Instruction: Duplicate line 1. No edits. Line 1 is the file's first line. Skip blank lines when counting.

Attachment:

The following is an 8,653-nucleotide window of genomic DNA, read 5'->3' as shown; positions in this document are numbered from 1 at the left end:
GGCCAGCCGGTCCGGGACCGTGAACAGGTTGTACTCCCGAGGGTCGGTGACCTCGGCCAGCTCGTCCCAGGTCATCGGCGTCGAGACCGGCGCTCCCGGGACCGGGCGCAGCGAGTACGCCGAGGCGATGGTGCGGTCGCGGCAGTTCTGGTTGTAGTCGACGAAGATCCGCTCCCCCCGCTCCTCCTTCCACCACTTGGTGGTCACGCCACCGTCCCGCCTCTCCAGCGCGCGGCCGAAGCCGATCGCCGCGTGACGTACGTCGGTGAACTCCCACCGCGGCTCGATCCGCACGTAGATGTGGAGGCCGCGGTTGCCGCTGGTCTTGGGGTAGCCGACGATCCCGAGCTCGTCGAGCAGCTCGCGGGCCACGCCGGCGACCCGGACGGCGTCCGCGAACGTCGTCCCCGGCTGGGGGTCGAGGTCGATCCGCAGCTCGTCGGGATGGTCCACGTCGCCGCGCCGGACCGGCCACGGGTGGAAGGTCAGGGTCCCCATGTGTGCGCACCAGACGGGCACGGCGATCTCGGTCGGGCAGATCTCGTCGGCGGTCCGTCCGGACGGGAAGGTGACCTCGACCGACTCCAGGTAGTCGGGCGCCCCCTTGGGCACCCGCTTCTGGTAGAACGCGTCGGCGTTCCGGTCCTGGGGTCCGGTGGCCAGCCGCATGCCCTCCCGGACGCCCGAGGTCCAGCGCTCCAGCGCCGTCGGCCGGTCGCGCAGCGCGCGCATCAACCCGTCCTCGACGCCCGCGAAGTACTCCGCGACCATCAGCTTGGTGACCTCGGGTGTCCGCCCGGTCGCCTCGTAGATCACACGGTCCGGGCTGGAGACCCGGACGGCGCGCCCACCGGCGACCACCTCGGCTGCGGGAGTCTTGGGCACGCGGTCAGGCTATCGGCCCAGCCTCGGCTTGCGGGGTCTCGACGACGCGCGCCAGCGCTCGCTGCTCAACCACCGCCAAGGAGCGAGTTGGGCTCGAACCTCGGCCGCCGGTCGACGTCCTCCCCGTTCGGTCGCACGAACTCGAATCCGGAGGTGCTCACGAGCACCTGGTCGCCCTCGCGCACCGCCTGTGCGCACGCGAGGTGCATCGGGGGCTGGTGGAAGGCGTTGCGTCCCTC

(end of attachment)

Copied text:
The following is an 8,653-nucleotide window of genomic DNA, read 5'->3' as shown; positions in this document are numbered from 1 at the left end: